How Hong Kong can gain from joint immigration checks on express rail link
Tony Kwok says a joint customs facility would mean faster and easier access to key mainland cities, benefiting not only commuters but also Hong Kong’s economic future, in view of mega projects like the belt and road and Greater Bay Area
One thing we can be certain of is that, when the Hong Kong government releases proposals for a joint immigration checkpoint for the cross-border express rail, opposition legislators will go all out to block it.
The benefits of the Guangzhou-Hong Kong express rail link are obvious. Getting from Hong Kong to the nearest express rail terminus in Shenzhen will take less than 15 minutes, with a maximum frequency of one train every three minutes. Over 100,000 people are expected to travel on the line every day, so imagine the total time saved. It will also give Hong Kong direct access to mainland cities through the 20,000km national high-speed rail network, without the need to change trains. This will make it more convenient for mainland citizens to travel to Hong Kong, thus facilitating tourism.
It is clear that Hong Kong needs closer integration with the mainland for future economic prosperity. The express rail project is particularly timely, given the Belt and Road Initiative and the Greater Bay Area project, as it puts Hong Kong within close reach of key mainland cities. The strategic significance and potential economic benefit are enormous, so really there is no reason to object to the setting up of a joint immigration checkpoint so as to maximise its efficiency.
Actually, the opposition can only come up with two arguments, both weak. First, they say setting aside a small area for the mainland immigration checkpoint is akin to giving up Hong Kong’s sovereignty. Second, they say mainland law enforcement should not be allowed to exercise its power in Hong Kong.
Article 7 of the Basic Law states: “The land and natural resources with the Hong Kong SAR shall be state property”. The city government is only responsible for management of the land. Hence, it would be legitimate for the central government, if need be, to set aside an area for use by mainland customs, just as some of our land is currently being used by the PLA and the Ministry of Foreign Affairs.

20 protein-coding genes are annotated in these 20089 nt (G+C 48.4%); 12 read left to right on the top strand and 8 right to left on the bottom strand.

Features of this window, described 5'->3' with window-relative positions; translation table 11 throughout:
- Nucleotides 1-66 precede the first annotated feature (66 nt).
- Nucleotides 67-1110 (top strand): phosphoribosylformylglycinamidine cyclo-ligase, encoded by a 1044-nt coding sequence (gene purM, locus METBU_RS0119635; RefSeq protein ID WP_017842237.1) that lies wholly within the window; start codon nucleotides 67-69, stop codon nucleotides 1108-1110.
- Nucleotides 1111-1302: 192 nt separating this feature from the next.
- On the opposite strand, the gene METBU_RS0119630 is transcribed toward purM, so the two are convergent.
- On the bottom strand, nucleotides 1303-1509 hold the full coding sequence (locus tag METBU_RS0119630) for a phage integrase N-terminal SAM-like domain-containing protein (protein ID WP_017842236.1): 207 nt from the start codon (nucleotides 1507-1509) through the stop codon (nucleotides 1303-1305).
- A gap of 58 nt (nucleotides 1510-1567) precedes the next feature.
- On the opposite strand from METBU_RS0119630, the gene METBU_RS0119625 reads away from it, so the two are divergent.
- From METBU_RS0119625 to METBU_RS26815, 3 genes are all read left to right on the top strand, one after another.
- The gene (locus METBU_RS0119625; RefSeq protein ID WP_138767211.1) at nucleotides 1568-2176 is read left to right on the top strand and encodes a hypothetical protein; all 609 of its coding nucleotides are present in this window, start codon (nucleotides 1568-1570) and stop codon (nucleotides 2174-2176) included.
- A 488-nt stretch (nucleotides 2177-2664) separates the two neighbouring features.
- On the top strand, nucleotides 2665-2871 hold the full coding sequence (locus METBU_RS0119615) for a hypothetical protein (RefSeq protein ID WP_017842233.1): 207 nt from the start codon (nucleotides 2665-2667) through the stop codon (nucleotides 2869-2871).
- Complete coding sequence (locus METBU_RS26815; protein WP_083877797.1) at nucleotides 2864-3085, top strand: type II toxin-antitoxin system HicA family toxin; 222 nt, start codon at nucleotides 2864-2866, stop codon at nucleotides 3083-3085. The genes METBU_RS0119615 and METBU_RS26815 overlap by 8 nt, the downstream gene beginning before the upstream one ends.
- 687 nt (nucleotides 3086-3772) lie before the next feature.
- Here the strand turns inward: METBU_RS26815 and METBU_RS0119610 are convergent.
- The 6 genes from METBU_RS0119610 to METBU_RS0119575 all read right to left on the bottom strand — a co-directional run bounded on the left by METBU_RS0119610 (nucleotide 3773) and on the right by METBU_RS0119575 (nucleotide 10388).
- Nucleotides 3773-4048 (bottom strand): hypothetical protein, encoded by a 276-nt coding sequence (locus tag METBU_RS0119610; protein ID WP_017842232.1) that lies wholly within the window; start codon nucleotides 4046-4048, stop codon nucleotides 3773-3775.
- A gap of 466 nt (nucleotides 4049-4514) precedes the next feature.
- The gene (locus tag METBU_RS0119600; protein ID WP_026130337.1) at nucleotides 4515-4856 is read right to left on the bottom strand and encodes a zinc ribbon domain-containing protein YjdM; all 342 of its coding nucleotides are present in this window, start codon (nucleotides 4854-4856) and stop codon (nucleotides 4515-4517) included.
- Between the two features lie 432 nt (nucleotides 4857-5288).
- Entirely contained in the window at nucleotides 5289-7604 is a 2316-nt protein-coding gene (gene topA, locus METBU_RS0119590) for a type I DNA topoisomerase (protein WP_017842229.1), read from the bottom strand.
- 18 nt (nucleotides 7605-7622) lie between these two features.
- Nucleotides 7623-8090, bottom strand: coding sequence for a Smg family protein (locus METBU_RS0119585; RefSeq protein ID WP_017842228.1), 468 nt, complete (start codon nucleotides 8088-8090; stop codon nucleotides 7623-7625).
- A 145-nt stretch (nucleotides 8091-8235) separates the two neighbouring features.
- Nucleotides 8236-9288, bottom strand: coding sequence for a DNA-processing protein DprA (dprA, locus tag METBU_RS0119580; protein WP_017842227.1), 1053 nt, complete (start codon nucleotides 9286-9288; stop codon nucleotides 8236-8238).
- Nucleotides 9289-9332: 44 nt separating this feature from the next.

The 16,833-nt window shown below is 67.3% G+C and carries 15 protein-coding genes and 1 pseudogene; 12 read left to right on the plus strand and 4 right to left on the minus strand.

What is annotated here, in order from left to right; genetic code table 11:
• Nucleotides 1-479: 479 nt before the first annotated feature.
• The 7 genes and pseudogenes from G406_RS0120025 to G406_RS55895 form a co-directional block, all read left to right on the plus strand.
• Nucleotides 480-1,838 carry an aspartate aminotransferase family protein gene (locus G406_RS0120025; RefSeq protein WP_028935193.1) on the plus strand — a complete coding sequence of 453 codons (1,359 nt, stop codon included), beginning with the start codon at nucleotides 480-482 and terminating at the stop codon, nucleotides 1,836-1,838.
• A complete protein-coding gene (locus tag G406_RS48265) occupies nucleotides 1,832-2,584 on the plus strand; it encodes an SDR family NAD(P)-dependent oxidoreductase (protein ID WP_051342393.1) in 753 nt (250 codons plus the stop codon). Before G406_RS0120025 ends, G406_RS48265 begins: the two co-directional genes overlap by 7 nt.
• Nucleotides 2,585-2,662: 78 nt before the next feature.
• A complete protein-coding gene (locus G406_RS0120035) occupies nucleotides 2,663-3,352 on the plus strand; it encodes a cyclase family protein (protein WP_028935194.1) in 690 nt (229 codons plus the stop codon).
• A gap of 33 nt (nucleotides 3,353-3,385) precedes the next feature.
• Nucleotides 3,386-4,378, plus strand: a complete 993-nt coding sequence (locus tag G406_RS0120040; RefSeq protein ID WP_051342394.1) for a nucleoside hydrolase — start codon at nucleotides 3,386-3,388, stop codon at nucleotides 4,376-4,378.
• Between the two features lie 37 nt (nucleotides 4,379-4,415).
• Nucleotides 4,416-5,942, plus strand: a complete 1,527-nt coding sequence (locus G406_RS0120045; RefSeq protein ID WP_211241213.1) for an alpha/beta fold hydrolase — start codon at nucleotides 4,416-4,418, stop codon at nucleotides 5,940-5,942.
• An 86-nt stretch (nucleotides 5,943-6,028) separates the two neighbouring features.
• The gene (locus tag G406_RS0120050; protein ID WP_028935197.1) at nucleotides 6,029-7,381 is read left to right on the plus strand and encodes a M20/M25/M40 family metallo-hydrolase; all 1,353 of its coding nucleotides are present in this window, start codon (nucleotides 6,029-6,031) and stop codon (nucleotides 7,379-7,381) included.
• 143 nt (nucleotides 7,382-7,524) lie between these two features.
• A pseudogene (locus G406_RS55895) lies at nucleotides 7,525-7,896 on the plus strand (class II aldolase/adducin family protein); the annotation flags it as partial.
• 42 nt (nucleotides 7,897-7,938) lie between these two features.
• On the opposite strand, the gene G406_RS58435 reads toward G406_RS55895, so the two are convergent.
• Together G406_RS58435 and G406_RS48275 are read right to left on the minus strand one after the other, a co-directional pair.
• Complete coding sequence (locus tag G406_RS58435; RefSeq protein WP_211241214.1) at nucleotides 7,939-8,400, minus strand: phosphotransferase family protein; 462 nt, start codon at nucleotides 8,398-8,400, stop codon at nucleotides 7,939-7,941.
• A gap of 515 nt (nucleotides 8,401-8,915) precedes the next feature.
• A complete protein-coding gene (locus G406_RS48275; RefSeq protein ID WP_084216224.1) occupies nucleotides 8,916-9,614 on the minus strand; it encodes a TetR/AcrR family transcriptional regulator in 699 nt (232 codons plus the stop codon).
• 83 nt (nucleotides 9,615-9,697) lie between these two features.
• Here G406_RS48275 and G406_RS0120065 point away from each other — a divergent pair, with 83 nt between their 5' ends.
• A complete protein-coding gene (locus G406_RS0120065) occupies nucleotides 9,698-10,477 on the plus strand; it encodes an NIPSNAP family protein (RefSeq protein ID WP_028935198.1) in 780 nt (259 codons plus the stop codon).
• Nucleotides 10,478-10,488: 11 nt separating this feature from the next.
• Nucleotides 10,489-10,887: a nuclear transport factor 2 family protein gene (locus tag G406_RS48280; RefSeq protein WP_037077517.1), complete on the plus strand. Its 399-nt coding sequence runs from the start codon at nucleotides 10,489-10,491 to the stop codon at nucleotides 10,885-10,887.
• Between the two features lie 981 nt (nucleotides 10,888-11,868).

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As for law enforcement agencies exercising their function in another jurisdiction, there are several international examples, especially on joint immigration checkpoints: such as Canada/US; Ireland/US; UK/France and UK/Belgium.
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A joint checkpoint has been in existence for years in Shenzhen Bay, with operating legislation going through the Legislative Council without objection. To further ease the mind of sceptics, I propose that mainland customs and immigration officials stationed at the checkpoint should only be allowed to exercise their power within the restricted area – and on customs and immigration law, not any other mainland criminal law – and that their movements be restricted in the way the PLA garrison’s is.
The best way to quieten the opposition is through the pressure of public opinion. A recent survey carried out by the Democratic Alliance for the Betterment and Progress of Hong Kong found 63 per cent public support for a joint checkpoint. The support rate would have been much higher if the survey had covered regular cross-border commuters.
Once it announces its proposals for express rail immigration and customs co-location, I suggest the city government carry out a survey of commuters at the Lo Wu, Lok Ma Chau and Shenzhen Bay border crossings, asking whether they support a joint checkpoint.
I believe public support will be overwhelming and therefore deny the opposition any excuse to raise objections.
Joint customs facilities will greatly enhance the efficiency of the immigration procedure and save everyone a lot of time.
Tony Kwok is an honorary fellow and adjunct professor at HKU SPACE and council member of the Chinese Association of Hong Kong & Macau Studies